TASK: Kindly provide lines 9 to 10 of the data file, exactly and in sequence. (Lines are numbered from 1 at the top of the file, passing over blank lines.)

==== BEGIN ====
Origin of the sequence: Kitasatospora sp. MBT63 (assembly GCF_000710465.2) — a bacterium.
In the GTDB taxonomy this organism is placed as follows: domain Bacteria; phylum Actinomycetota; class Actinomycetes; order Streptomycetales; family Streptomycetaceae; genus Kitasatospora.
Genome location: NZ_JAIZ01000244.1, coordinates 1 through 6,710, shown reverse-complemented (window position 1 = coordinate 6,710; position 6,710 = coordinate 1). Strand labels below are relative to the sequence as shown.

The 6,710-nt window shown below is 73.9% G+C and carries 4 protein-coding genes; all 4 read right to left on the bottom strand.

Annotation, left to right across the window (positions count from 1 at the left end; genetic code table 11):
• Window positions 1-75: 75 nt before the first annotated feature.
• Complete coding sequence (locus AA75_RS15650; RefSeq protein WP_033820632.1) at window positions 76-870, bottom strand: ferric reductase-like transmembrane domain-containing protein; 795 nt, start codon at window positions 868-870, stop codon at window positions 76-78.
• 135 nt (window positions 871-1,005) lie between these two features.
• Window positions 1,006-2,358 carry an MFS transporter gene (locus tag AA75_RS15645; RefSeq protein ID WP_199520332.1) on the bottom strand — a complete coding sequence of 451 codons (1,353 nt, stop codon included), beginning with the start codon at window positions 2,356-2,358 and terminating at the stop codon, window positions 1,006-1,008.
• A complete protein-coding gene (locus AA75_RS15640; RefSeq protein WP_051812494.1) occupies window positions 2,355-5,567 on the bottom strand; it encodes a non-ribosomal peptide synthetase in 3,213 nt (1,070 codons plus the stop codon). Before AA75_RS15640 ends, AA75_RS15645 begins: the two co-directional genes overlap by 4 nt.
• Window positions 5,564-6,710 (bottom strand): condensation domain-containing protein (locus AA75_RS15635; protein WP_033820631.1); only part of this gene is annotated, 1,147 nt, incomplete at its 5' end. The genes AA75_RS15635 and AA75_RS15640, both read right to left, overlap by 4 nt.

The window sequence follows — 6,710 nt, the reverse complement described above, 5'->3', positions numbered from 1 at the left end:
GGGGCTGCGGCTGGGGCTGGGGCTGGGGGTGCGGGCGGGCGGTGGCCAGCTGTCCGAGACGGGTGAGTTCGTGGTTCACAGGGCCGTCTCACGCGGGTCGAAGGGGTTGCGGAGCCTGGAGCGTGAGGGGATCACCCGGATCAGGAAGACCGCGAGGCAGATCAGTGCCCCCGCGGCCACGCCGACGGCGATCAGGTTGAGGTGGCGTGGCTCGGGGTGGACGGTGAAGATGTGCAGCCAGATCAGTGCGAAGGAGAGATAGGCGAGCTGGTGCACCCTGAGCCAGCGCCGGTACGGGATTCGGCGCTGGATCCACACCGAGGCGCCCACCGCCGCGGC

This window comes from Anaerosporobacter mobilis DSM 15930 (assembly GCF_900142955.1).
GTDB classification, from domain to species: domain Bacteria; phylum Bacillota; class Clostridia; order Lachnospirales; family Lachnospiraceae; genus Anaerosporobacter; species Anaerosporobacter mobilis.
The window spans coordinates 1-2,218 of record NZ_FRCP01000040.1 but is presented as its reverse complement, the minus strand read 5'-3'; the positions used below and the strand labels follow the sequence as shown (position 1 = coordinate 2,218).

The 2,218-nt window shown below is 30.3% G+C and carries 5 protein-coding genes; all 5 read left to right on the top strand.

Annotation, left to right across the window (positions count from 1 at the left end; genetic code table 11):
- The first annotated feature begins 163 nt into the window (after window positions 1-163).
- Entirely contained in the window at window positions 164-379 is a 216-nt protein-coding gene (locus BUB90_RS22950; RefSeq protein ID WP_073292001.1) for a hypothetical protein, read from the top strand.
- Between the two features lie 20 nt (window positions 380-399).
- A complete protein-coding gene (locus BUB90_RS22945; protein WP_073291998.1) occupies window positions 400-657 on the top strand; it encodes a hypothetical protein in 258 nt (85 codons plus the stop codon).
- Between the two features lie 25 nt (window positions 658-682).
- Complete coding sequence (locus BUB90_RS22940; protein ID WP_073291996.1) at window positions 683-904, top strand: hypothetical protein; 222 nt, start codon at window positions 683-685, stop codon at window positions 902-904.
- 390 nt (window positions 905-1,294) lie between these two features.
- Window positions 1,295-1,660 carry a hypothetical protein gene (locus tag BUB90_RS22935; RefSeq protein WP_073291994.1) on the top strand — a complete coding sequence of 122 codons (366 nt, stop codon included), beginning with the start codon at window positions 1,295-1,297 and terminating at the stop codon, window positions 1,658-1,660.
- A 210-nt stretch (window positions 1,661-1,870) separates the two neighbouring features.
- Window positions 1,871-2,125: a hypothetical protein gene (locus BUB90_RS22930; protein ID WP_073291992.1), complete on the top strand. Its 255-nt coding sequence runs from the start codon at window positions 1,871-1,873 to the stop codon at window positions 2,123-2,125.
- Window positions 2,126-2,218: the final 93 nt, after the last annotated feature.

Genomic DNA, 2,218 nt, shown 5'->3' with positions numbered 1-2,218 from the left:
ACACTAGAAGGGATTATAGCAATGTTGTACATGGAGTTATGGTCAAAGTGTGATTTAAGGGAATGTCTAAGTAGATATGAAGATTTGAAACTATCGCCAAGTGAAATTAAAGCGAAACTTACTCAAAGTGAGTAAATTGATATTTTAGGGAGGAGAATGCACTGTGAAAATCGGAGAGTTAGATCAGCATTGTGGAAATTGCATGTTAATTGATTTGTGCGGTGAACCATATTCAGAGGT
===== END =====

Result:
• Window positions 1,006-2,358 carry an MFS transporter gene (locus tag AA75_RS15645; RefSeq protein ID WP_199520332.1) on the bottom strand — a complete coding sequence of 451 codons (1,353 nt, stop codon included), beginning with the start codon at window positions 2,356-2,358 and terminating at the stop codon, window positions 1,006-1,008.
• A complete protein-coding gene (locus AA75_RS15640; RefSeq protein WP_051812494.1) occupies window positions 2,355-5,567 on the bottom strand; it encodes a non-ribosomal peptide synthetase in 3,213 nt (1,070 codons plus the stop codon). Before AA75_RS15640 ends, AA75_RS15645 begins: the two co-directional genes overlap by 4 nt.